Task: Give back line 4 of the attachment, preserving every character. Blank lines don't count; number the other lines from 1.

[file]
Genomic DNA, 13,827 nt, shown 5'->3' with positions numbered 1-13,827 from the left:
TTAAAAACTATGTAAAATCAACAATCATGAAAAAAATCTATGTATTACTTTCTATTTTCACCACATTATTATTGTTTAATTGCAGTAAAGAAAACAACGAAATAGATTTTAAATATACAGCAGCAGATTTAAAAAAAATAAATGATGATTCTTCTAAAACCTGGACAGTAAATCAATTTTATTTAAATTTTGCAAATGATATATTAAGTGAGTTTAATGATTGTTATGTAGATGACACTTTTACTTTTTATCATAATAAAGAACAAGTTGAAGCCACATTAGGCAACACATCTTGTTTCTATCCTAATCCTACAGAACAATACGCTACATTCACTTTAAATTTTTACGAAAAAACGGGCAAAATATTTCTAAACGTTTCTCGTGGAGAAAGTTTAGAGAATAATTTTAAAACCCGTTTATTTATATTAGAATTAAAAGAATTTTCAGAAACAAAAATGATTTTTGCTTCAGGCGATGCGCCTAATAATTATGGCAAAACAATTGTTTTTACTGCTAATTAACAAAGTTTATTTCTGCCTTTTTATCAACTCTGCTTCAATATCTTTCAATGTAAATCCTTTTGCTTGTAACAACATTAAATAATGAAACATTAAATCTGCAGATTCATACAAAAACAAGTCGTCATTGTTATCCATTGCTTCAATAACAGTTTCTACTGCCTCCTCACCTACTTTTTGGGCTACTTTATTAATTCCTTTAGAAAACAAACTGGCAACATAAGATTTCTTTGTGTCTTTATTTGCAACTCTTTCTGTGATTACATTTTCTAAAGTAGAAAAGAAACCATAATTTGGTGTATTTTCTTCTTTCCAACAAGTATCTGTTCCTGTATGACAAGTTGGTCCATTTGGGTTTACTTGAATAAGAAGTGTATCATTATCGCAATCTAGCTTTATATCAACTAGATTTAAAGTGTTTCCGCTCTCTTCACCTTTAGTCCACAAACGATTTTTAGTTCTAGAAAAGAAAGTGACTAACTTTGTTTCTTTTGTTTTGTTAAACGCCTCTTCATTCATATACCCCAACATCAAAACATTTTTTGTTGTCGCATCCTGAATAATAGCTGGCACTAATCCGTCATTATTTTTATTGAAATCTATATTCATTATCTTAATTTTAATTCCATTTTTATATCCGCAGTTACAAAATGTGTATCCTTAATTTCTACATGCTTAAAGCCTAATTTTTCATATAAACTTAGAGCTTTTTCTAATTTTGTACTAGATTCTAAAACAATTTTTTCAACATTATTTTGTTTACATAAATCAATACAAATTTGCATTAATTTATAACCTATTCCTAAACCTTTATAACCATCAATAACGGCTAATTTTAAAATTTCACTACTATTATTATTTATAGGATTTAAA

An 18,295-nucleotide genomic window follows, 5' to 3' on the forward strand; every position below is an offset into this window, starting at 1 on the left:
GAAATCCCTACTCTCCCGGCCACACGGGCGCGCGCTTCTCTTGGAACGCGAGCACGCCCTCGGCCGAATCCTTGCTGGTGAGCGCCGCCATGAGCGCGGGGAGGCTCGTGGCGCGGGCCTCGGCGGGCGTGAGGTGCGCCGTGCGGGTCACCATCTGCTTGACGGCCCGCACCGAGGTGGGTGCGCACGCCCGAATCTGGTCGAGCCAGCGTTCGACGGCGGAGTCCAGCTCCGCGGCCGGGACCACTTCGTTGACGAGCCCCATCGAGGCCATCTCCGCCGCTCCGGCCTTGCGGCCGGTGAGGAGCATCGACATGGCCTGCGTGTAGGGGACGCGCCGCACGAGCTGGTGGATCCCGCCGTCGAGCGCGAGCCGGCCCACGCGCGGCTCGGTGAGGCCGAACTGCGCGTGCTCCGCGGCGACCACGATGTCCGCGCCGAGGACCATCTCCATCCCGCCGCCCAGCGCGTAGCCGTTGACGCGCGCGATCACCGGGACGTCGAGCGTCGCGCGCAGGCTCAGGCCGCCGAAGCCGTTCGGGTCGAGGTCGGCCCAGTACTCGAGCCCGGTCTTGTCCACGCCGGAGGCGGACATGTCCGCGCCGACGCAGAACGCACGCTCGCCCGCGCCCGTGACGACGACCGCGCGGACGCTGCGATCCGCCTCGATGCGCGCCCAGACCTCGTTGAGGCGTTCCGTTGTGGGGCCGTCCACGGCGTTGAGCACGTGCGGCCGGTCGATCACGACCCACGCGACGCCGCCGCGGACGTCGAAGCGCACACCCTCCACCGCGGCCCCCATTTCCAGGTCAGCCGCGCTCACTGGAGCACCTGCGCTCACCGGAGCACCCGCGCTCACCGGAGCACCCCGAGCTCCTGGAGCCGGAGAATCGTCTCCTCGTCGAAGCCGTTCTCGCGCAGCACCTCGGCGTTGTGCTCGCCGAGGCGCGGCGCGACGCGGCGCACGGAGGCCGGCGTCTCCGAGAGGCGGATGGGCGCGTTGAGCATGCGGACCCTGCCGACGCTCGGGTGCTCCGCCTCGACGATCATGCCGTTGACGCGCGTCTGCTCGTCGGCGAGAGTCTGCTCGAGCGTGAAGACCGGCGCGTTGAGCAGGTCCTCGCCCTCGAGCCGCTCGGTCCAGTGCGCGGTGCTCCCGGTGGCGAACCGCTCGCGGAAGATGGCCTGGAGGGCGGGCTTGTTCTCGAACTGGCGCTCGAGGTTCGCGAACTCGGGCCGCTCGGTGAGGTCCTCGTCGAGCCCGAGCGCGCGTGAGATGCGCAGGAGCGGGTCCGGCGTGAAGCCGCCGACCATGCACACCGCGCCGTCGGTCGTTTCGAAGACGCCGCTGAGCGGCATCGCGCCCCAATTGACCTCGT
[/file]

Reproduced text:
GAAATCCCTACTCTCCCGGCCACACGGGCGCGCGCTTCTCTTGGAACGCGAGCACGCCCTCGGCCGAATCCTTGCTGGTGAGCGCCGCCATGAGCGCGGGGAGGCTCGTGGCGCGGGCCTCGGCGGGCGTGAGGTGCGCCGTGCGGGTCACCATCTGCTTGACGGCCCGCACCGAGGTGGGTGCGCACGCCCGAATCTGGTCGAGCCAGCGTTCGACGGCGGAGTCCAGCTCCGCGGCCGGGACCACTTCGTTGACGAGCCCCATCGAGGCCATCTCCGCCGCTCCGGCCTTGCGGCCGGTGAGGAGCATCGACATGGCCTGCGTGTAGGGGACGCGCCGCACGAGCTGGTGGATCCCGCCGTCGAGCGCGAGCCGGCCCACGCGCGGCTCGGTGAGGCCGAACTGCGCGTGCTCCGCGGCGACCACGATGTCCGCGCCGAGGACCATCTCCATCCCGCCGCCCAGCGCGTAGCCGTTGACGCGCGCGATCACCGGGACGTCGAGCGTCGCGCGCAGGCTCAGGCCGCCGAAGCCGTTCGGGTCGAGGTCGGCCCAGTACTCGAGCCCGGTCTTGTCCACGCCGGAGGCGGACATGTCCGCGCCGACGCAGAACGCACGCTCGCCCGCGCCCGTGACGACGACCGCGCGGACGCTGCGATCCGCCTCGATGCGCGCCCAGACCTCGTTGAGGCGTTCCGTTGTGGGGCCGTCCACGGCGTTGAGCACGTGCGGCCGGTCGATCACGACCCACGCGACGCCGCCGCGGACGTCGAAGCGCACACCCTCCACCGCGGCCCCCATTTCCAGGTCAGCCGCGCTCACTGGAGCACCTGCGCTCACCGGAGCACCCGCGCTCACCGGAGCACCCCGAGCTCCTGGAGCCGGAGAATCGTCTCCTCGTCGAAGCCGTTCTCGCGCAGCACCTCGGCGTTGTGCTCGCCGAGGCGCGGCGCGACGCGGCGCACGGAGGCCGGCGTCTCCGAGAGGCGGATGGGCGCGTTGAGCATGCGGACCCTGCCGACGCTCGGGTGCTCCGCCTCGACGATCATGCCGTTGACGCGCGTCTGCTCGTCGGCGAGAGTCTGCTCGAGCGTGAAGACCGGCGCGTTGAGCAGGTCCTCGCCCTCGAGCCGCTCGGTCCAGTGCGCGGTGCTCCCGGTGGCGAACCGCTCGCGGAAGATGGCCTGGAGGGCGGGCTTGTTCTCGAACTGGCGCTCGAGGTTCGCGAACTCGGGCCGCTCGGTGAGGTCCTCGTCGAGCCCGAGCGCGCGTGAGATGCGCAGGAGCGGGTCCGGCGTGAAGCCGCCGACCATGCACACCGCGCCGTCGGTCGTTTCGAAGACGCCGCTGAGCGGCATCGCGCCCCAATTGACCTCGT